Amazon says it learned on April 3 that an associate tested positive for novel coronavirus and is currently in isolation. The employee last worked at the fulfillment centre on March 19.

Two employees told CTV News Ottawa that management informed all employees about the positive test in a text message over the weekend.

In a statement to CTV News Ottawa, Amazon spokesperson Jen Crowcroft wrote “we are supporting the individual who is recovering. We are following guidelines from health officials and medical experts, and are taking extreme measures to ensure the safety of employees at our site.”

The statement also says that Amazon has taken steps to further protect their employees.

“We have also implemented proactive measures at our facilities to protect employees including increased cleaning at all facilities, maintaining social distance in the FC.”

CTV News Ottawa asked Amazon about the timeline between when the company found out about the positive COVID-19 case and when employees were notified.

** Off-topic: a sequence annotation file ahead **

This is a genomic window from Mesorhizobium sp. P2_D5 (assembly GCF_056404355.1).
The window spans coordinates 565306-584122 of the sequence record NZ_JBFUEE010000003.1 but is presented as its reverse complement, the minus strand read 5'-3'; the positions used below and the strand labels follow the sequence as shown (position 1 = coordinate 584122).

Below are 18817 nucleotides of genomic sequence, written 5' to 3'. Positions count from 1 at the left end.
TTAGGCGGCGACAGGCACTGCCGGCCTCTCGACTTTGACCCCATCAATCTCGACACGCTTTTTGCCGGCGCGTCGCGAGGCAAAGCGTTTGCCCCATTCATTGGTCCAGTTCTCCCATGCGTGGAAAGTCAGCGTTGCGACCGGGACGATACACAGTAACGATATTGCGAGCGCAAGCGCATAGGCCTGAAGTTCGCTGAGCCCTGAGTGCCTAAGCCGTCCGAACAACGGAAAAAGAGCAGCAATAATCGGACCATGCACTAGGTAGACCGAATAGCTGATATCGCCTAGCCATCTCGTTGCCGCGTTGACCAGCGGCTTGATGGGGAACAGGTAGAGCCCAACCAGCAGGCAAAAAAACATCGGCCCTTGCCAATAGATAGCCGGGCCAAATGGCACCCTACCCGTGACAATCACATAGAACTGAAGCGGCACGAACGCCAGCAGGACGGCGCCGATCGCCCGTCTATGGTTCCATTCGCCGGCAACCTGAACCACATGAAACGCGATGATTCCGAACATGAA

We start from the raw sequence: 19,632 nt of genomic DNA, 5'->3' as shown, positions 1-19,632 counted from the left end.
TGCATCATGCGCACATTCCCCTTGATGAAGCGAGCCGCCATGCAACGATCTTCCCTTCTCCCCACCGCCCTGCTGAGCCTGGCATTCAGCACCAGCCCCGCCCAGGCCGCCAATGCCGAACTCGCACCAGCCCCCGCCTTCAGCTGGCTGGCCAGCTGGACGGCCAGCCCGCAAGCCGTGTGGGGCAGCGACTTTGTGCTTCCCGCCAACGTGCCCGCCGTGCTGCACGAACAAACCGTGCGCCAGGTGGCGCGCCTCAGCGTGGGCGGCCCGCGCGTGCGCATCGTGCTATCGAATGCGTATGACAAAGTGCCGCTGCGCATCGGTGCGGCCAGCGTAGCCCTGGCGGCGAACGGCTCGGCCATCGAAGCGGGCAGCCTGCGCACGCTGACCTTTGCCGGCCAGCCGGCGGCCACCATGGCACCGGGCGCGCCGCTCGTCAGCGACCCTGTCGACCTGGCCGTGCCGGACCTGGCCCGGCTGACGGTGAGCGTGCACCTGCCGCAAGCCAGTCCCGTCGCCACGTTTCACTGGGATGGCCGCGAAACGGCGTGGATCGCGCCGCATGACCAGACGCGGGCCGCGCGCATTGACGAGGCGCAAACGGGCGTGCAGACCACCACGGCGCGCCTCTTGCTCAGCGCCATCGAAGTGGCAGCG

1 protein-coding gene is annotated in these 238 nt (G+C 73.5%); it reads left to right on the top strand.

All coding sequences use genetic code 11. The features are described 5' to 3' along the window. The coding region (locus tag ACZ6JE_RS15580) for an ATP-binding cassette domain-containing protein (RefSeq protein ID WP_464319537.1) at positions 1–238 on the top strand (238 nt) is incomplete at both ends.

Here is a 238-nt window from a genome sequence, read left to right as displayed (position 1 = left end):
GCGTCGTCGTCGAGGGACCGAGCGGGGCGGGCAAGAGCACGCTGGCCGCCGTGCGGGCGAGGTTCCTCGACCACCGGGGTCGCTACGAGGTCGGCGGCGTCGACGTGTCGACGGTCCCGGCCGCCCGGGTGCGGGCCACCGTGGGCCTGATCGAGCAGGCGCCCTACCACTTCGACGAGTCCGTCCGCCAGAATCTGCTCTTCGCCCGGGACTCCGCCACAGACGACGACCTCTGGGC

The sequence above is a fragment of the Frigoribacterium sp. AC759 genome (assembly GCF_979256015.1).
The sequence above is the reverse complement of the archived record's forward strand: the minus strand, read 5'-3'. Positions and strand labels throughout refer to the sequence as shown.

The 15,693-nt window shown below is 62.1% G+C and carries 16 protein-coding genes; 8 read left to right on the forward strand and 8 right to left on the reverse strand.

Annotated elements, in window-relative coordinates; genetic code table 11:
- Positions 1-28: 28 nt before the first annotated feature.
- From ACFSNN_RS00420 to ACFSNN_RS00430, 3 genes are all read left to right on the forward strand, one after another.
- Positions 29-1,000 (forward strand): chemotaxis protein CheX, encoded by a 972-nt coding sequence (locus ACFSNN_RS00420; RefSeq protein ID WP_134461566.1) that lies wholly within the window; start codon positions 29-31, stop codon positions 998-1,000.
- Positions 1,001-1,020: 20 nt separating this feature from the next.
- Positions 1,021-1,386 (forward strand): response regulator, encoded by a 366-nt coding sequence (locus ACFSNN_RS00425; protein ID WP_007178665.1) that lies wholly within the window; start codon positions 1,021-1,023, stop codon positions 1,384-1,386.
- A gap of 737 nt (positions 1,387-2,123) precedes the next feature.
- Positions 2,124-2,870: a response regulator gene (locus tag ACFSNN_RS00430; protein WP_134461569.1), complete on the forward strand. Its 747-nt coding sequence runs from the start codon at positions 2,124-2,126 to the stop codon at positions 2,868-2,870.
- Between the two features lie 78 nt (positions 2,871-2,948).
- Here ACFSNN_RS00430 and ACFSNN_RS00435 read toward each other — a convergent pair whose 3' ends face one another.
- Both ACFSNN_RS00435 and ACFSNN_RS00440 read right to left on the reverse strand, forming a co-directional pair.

In a separate email to CTV News Ottawa, Crowcroft said “all associates of our Boundary Road fulfillment centre in Ottawa were notified within 24 hours of learning of the positive COVID-19 case.”

Continue Reading

Headlines

Ottawa facing silent spring as festivals, events cancelled

Editor

Published

on

By

This is shaping up to be Ottawa’s silent spring — and summer’s sounding pretty bleak, too — as more and more concerts, festivals and other annual events are cancelled in the wake of measures meant to slow the spread of coronavirus.

The province has already banned gatherings of more than five people, and on Monday officials announced city parks, facilities and services will remain shut down until the end of June, nor will any event permits be issued until at least that time.

“This leaves us with no choice but to cancel the festival this year,” Ottawa Jazz Festival artistic director Petr Cancura confirmed Monday.

This was to be the festival’s 40th anniversary, and organizers announced the lineup for the June 19-July 1 event the day after Ottawa’s first confirmed case of COVID-19. 

The Toronto and Montreal jazz festivals had already pulled the plug because of similar restrictions in their cities, so Cancura said the writing was on the wall.

“We have a few contingency plans to keep connecting with our audience and working with our artists,” Cancura said.

People holding tickets to the 2020 festival can ask for a refund or exchange for a 2021 pass.

Continue Reading

Chat

Trending